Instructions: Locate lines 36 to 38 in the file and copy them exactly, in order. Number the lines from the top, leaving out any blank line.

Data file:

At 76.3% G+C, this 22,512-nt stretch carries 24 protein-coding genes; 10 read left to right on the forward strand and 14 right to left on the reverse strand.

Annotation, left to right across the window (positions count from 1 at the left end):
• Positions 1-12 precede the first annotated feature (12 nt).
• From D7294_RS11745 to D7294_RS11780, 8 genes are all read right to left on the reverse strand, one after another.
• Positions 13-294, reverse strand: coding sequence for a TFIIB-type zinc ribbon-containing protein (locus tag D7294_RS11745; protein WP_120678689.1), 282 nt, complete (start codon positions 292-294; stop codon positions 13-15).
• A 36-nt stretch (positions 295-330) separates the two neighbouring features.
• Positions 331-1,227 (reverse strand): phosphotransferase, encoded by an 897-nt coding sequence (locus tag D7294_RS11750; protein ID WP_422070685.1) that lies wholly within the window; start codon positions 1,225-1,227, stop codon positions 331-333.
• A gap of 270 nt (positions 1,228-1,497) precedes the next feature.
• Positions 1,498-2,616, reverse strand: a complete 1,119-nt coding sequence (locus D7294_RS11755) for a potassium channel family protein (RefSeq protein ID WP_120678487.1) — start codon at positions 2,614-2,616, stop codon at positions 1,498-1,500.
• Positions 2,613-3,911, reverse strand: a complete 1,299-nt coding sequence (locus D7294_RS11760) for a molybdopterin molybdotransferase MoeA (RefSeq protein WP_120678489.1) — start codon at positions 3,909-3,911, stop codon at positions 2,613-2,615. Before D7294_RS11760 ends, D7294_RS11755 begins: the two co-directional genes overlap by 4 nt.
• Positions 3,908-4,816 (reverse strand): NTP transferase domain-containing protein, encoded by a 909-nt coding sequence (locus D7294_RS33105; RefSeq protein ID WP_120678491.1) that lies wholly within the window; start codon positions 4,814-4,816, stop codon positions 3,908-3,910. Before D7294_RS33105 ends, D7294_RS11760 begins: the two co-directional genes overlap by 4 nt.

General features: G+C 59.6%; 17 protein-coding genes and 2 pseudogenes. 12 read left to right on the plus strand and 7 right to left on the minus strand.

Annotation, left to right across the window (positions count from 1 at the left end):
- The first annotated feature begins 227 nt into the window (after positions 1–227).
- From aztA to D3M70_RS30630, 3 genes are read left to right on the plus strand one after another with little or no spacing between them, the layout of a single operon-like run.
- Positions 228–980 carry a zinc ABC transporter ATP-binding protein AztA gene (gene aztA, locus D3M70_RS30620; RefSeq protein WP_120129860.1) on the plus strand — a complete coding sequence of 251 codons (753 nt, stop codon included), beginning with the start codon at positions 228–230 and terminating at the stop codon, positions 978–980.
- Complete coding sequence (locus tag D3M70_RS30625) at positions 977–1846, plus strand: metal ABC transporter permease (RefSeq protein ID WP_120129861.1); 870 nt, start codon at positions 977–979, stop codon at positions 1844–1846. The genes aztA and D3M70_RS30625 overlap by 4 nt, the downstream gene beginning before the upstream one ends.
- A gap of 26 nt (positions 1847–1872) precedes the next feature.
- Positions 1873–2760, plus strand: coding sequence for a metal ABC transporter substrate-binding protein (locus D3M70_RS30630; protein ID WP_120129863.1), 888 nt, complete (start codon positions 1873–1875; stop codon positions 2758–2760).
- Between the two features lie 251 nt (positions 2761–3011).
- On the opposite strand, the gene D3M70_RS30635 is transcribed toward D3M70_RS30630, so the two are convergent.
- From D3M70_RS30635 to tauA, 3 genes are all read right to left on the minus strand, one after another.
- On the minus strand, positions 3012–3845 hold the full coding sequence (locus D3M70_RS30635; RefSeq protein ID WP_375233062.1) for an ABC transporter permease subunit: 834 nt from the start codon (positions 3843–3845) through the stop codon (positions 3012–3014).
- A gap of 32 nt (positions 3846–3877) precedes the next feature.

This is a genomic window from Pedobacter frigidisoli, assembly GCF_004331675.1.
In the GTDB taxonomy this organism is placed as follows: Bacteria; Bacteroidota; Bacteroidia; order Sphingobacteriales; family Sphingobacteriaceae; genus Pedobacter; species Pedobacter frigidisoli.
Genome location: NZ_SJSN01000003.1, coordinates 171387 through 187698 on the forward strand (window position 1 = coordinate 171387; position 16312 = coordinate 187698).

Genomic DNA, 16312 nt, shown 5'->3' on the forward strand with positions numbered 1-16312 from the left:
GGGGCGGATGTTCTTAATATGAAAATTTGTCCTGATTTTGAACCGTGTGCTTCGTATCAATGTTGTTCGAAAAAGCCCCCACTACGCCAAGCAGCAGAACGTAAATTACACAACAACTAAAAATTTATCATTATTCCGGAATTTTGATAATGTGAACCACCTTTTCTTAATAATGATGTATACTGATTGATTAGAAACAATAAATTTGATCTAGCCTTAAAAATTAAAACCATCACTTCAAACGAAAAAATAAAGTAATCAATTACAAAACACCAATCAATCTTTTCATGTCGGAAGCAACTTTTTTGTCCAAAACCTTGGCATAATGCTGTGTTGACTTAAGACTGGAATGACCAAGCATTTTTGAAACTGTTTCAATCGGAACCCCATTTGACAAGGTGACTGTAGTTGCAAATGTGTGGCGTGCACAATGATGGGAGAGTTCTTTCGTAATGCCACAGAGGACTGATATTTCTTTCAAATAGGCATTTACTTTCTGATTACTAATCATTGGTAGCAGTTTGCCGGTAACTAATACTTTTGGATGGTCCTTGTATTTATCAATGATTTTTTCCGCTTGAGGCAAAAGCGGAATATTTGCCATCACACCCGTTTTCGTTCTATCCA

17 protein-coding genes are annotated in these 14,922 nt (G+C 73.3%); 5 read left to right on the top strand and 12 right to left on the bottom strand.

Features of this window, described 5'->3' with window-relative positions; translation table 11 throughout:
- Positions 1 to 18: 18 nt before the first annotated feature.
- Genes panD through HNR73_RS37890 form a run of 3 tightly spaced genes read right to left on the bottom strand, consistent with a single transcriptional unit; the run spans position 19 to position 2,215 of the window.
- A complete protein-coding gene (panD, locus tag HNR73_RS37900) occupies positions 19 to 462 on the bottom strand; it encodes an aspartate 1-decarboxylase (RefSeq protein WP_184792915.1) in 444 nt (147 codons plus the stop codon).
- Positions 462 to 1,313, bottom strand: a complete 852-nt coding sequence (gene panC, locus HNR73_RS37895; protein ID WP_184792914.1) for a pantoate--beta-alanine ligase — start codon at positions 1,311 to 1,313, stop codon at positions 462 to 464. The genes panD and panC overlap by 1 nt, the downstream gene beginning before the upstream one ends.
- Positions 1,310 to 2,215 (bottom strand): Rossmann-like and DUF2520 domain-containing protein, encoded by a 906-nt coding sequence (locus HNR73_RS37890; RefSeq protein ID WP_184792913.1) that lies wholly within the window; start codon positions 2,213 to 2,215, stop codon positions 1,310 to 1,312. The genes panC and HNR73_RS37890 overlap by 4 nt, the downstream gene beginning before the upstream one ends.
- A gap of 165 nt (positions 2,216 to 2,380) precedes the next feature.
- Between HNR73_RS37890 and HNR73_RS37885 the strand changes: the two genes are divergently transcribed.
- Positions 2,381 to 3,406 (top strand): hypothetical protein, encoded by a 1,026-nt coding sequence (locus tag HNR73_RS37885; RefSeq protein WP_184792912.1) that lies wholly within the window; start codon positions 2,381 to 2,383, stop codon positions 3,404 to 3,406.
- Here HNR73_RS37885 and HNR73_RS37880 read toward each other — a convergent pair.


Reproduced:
- Positions 1,310 to 2,215 (bottom strand): Rossmann-like and DUF2520 domain-containing protein, encoded by a 906-nt coding sequence (locus HNR73_RS37890; RefSeq protein ID WP_184792913.1) that lies wholly within the window; start codon positions 2,213 to 2,215, stop codon positions 1,310 to 1,312. The genes panC and HNR73_RS37890 overlap by 4 nt, the downstream gene beginning before the upstream one ends.
- A gap of 165 nt (positions 2,216 to 2,380) precedes the next feature.
- Between HNR73_RS37890 and HNR73_RS37885 the strand changes: the two genes are divergently transcribed.